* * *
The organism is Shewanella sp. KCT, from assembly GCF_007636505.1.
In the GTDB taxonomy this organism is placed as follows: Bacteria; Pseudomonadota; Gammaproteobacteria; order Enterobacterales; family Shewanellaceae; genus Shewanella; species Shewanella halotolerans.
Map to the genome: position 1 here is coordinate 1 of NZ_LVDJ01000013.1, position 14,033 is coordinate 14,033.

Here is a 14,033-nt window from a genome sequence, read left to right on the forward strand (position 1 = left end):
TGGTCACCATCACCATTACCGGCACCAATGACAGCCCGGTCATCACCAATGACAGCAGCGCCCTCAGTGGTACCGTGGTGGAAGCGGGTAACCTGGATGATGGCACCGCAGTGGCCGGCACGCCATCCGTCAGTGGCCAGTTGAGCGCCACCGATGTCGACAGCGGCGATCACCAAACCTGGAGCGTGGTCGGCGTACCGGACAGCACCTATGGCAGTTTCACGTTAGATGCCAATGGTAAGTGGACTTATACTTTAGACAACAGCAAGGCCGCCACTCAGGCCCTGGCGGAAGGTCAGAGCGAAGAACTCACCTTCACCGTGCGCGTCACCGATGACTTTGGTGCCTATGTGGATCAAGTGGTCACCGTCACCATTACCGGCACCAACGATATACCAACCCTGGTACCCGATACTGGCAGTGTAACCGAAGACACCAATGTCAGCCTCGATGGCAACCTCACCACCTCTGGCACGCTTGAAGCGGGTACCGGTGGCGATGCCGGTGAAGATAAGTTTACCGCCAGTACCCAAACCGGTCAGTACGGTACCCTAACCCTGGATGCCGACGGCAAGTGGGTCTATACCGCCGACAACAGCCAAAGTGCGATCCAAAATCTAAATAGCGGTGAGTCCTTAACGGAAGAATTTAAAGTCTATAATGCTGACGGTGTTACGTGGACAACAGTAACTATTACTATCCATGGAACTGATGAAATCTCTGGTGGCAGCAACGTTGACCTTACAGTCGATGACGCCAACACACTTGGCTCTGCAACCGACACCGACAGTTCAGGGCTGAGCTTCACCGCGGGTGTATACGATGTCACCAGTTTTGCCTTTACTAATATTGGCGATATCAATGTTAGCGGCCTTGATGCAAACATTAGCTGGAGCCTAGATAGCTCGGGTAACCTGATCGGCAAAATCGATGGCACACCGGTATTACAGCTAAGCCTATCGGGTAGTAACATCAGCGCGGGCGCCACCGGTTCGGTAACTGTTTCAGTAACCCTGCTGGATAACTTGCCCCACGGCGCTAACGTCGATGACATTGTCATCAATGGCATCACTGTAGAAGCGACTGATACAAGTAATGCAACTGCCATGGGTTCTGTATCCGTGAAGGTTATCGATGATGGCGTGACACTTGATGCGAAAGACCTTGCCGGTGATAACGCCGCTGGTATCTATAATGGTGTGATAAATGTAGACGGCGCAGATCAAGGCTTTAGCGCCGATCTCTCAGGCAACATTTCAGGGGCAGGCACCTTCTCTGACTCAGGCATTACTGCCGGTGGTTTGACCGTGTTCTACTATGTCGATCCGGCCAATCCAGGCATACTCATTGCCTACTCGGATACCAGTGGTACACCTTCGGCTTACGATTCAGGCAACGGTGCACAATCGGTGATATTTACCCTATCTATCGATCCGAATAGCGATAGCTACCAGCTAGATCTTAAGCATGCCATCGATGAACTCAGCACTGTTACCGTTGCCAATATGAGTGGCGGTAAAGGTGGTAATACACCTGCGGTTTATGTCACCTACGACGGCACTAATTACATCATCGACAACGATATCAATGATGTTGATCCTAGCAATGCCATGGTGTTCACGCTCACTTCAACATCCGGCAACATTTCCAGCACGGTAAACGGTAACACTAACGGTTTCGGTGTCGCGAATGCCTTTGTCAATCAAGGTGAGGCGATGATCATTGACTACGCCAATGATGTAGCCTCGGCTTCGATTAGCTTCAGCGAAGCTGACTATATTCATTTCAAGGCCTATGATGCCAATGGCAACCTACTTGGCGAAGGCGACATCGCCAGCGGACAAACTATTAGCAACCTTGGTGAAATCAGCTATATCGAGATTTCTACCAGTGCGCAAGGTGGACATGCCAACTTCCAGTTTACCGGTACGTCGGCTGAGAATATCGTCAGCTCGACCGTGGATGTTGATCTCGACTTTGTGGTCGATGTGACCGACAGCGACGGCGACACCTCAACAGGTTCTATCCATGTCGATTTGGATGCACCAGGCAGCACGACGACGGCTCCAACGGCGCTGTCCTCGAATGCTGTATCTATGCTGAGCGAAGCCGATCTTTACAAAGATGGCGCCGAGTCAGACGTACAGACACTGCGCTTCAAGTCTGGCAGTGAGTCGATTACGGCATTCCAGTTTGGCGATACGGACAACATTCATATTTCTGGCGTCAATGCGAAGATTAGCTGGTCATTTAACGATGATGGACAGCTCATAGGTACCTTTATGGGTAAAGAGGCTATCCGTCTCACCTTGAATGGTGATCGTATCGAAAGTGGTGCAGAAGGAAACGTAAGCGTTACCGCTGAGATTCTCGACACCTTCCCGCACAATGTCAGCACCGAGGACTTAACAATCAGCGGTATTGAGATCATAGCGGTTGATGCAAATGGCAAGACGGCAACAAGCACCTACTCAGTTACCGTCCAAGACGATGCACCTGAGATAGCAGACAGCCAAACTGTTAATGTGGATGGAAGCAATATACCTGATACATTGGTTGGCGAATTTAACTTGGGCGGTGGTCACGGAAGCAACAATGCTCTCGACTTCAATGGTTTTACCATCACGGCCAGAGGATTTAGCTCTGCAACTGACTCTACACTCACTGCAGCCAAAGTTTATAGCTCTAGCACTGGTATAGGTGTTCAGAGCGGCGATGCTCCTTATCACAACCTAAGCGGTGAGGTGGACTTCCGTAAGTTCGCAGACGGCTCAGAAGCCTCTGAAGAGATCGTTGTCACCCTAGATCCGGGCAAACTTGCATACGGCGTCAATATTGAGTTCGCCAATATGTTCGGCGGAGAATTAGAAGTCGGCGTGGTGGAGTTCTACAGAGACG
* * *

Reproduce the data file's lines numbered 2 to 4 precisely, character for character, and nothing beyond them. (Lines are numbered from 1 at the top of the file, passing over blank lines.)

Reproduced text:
In the GTDB taxonomy this organism is placed as follows: Bacteria; Pseudomonadota; Gammaproteobacteria; order Enterobacterales; family Shewanellaceae; genus Shewanella; species Shewanella halotolerans.
Map to the genome: position 1 here is coordinate 1 of NZ_LVDJ01000013.1, position 14,033 is coordinate 14,033.

Here is a 14,033-nt window from a genome sequence, read left to right on the forward strand (position 1 = left end):